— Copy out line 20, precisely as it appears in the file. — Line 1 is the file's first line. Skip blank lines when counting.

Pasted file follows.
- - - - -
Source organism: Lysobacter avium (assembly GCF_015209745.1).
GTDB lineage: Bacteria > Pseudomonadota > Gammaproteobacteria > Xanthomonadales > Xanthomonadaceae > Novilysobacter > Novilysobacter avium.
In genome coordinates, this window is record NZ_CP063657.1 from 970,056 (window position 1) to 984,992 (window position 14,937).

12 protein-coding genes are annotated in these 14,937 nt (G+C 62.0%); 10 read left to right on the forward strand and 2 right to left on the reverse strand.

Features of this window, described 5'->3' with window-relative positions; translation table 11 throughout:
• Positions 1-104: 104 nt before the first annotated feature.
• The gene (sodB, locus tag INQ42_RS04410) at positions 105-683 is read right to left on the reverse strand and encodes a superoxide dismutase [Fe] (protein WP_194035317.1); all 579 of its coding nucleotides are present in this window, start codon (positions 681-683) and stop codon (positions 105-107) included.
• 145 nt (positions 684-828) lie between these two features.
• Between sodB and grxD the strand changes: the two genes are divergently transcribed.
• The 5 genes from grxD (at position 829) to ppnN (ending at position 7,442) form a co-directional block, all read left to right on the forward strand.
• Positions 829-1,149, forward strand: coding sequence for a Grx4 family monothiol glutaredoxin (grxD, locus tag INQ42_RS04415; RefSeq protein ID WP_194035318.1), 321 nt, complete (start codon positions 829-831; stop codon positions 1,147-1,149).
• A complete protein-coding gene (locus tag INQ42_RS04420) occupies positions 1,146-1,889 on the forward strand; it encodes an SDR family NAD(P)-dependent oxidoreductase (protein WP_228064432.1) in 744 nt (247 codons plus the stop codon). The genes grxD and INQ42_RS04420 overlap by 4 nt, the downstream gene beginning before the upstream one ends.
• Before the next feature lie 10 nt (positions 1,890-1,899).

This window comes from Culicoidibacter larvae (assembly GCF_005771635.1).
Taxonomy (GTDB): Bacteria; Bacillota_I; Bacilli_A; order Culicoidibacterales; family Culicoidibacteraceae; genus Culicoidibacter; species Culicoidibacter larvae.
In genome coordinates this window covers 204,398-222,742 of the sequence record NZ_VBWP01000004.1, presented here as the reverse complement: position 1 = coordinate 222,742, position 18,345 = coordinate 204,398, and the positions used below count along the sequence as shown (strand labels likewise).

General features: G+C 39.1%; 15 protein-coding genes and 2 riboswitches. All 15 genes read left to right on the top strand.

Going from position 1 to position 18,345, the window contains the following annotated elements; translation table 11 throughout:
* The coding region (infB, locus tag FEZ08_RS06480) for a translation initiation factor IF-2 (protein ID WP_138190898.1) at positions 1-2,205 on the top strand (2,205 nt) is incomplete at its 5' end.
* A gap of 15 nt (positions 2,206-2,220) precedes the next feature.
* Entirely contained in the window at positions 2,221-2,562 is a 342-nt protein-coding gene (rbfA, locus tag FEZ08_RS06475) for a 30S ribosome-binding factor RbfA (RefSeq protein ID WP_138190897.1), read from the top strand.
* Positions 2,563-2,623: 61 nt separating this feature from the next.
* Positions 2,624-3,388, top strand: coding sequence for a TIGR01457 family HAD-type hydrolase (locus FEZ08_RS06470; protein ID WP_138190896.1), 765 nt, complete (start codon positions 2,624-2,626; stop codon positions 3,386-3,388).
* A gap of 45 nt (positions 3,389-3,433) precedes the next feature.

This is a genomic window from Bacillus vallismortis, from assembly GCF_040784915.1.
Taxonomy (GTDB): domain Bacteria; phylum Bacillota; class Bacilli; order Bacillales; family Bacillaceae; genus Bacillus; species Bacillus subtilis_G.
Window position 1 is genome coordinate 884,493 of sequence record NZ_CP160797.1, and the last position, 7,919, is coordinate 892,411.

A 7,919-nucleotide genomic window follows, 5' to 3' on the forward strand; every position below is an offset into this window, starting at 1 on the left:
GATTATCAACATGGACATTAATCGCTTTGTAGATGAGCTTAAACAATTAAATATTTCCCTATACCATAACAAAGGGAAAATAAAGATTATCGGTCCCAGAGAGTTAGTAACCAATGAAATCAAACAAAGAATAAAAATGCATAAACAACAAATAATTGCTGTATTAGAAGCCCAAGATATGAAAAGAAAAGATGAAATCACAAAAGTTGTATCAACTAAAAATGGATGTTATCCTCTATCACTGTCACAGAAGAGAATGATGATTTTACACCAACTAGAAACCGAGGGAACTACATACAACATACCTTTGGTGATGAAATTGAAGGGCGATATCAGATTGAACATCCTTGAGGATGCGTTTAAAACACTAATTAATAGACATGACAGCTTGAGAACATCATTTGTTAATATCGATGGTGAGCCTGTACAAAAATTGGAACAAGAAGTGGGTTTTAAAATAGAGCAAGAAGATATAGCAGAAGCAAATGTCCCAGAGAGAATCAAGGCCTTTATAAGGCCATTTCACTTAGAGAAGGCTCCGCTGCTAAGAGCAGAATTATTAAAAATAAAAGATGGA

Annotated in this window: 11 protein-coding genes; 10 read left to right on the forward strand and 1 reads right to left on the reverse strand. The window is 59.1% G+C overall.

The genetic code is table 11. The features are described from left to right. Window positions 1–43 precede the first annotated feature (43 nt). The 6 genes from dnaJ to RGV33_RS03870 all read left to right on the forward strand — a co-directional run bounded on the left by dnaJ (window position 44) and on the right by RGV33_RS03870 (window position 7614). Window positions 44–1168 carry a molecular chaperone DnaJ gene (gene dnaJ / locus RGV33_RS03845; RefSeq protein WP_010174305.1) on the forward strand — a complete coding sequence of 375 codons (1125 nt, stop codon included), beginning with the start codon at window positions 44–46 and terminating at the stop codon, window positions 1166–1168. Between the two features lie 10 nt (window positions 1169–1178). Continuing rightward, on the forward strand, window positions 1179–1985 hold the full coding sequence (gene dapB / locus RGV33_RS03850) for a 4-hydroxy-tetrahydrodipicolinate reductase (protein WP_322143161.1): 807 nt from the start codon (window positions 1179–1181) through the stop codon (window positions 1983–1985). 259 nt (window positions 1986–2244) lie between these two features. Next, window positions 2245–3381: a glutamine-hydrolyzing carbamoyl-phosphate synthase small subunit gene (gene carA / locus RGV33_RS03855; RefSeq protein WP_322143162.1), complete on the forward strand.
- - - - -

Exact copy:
* A gap of 15 nt (positions 2,206-2,220) precedes the next feature.